Congestion Pricing Would Cut Weekly Express Bus Commute Times By Hours: Report

Photo: giggel/Wikimedia Commons
Photo: giggel/Wikimedia Commons

Money is time.

The proposed congestion pricing plan to create $1.5 billion in new funding for the MTA would also have the side benefit of saving express bus commuters up to two hours per week on their horrendously long commutes, a new report by the Riders Alliance reveals.

All commutes on MTA express buses would shorten dramatically, with the single best time savings along the X63 bus from Rosedale in Queens to Peter Cooper Village in Manhattan.

The Riders Alliance did the math by using Charles Komanoff’s seminal Balanced Transportation Analyzer to calculate the expected reductions in bus travel times based on the declining number of cars expected to enter Manhattan below 60th Street if a congestion pricing fee were to be implemented. Komanoff’s model takes into account the reduction in congestion both within the congestion zone and on streets in the outer boroughs that would also be carrying less traffic.

Traffic speeds are expected to increase by 20 percent inside the zone and by 7 percent outside of it.

Data analysts at the Riders Alliance broke up express bus route segments into those two portions and then calculated how much faster buses would be expected to run through both zones to come up with the overall time savings for commuters. Nothing came close to the two-hours-per-week that X63 riders might save, but the overall benefits were substantial for riders of the X64 (1:52 per week), QM8 (1:37), BM1 and BM3 (1:35), BM4 (1:34), and QM17 (1:26).

Source: Riders Alliance
Source: Riders Alliance

Despite those time savings, many elected officials in communities served by express buses have not signed on to support congestion pricing. Assembly Member Alicia Hyndman, whose district includes the X63 and X64 buses, has opposed new tolls to enter Manhattan. Her neighboring Assembly Member Vivian Cook, whose district also includes those lines, also opposes congestion pricing. And Assembly Members Jeffrion Aubry, Ronald Kim, Michael Miller and Michele Titus, who all have express bus lines running through their districts, all have said negative things about congestion pricing, too.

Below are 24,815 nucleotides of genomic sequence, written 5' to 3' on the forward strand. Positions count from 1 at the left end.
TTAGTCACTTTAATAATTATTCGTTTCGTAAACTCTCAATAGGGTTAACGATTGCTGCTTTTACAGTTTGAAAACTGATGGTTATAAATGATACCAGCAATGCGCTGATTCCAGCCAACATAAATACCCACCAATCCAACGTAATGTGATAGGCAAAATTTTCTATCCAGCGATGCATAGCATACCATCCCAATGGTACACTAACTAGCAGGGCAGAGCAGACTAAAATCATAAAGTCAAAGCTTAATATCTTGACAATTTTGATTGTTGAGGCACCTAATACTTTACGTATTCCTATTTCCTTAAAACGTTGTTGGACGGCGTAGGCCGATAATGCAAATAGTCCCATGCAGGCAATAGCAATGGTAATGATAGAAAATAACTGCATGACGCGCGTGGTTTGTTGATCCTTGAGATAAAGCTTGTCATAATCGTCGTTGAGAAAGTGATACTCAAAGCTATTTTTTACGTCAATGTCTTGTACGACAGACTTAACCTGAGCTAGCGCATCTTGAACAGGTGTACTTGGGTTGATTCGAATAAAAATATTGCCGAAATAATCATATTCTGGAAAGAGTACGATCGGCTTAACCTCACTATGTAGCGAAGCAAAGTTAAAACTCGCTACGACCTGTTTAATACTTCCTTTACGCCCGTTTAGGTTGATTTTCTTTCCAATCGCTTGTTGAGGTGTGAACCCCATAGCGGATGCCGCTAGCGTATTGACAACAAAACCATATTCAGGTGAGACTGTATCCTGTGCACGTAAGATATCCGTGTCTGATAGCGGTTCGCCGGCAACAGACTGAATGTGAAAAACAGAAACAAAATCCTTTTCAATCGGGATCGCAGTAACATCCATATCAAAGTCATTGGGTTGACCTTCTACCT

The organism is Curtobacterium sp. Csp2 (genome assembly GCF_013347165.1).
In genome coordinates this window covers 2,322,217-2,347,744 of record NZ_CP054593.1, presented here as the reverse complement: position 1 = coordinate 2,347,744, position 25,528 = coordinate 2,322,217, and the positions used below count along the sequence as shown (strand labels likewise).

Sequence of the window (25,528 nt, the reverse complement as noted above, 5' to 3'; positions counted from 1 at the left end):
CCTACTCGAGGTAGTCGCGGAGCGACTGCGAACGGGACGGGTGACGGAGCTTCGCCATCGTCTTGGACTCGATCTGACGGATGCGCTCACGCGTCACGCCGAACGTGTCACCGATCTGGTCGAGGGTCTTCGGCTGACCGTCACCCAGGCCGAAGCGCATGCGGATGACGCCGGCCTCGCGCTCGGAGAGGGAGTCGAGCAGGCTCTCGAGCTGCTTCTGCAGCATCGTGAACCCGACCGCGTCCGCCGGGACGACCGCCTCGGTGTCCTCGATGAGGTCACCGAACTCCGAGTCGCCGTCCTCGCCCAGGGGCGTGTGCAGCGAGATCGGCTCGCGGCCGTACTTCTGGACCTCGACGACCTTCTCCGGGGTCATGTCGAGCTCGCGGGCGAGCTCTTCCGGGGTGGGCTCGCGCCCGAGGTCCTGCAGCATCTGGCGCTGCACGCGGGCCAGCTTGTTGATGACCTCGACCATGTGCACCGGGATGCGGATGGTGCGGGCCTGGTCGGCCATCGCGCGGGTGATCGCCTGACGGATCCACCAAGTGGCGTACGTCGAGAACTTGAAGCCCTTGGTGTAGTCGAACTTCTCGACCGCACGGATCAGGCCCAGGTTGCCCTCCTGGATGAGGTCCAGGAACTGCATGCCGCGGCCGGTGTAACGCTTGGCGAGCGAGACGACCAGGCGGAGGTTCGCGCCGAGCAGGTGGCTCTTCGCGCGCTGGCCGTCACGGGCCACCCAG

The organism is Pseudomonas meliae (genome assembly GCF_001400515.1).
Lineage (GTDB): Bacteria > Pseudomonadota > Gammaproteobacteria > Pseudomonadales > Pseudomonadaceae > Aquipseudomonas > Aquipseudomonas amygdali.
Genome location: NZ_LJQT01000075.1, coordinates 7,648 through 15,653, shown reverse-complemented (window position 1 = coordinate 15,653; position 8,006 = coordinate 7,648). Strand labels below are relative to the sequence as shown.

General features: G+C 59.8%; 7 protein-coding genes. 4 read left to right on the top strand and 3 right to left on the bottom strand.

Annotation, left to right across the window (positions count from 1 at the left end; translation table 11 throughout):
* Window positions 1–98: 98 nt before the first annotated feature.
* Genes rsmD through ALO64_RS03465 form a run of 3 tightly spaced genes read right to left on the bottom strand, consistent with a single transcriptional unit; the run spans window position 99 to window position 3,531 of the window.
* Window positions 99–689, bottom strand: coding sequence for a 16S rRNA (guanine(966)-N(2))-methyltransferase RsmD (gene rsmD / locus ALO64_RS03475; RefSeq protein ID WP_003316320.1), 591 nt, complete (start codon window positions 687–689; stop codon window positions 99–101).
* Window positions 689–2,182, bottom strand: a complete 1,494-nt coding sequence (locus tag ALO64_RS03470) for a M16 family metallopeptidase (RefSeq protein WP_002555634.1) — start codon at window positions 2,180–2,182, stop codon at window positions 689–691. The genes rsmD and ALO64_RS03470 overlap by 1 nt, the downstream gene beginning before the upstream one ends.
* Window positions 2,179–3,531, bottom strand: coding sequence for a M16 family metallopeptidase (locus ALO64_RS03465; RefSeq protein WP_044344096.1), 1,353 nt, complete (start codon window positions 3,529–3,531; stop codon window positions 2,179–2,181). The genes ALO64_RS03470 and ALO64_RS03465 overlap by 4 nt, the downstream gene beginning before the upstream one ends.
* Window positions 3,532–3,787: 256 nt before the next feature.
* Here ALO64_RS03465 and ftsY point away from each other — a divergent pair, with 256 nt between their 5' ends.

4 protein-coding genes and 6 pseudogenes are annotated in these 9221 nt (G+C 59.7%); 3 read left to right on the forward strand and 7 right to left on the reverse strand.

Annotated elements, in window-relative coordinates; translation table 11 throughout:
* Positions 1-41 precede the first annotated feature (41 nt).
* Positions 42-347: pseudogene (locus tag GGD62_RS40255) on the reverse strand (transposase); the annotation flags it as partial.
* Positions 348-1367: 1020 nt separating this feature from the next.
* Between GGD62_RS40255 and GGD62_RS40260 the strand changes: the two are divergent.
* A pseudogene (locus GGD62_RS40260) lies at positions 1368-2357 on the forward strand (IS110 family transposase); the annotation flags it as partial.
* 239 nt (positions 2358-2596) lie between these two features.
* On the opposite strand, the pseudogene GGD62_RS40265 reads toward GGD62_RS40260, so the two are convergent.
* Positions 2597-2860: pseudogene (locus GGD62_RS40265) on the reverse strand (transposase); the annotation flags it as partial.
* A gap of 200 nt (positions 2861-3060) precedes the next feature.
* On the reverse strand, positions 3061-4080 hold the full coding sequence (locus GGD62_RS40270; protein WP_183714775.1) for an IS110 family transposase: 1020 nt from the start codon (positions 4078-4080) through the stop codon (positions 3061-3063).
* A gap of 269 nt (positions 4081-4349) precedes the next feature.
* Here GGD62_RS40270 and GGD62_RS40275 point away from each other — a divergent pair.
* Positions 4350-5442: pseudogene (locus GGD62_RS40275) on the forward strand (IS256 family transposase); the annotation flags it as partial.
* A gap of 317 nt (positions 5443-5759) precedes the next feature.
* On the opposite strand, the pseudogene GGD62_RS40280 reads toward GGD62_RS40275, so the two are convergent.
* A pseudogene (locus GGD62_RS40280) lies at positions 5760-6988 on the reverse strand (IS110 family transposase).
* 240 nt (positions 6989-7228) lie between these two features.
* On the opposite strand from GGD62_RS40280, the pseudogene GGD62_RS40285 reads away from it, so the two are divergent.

That’s exactly the kind of opposition that the Riders Alliance can’t understand.
“Queens and Brooklyn express bus riders pay $6.50 each way to slog through traffic to and from neighborhoods far from the subway. Many spend over 15 hours a week in transit,” said Danny Pearlstein, the group’s policy and communications director. “An extra hour or two per week gained from congestion pricing would mean real time for real people to take care of themselves and their families. With so much talk about fairness, congestion pricing returns a truly priceless resource to folks who can spare precious little of it. Congestion pricing could mean an extra moment together over breakfast, a little more help with homework or housework, another chapter before bedtime, a longer kiss goodnight.
“When Albany takes up the issue next year, express bus commuters from the outer reaches of the city — and their families — should be high on the governor’s and legislators’ packed agenda.”
The Riders Alliance will share its full findings on Tuesday at 11 a.m. at the BM1/BM2/BM3/BM4/QM7/QM11/QM25 express bus stop at Church Street and Park Place in Manhattan.


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Photo: Rebecca Bailin/Riders Alliance

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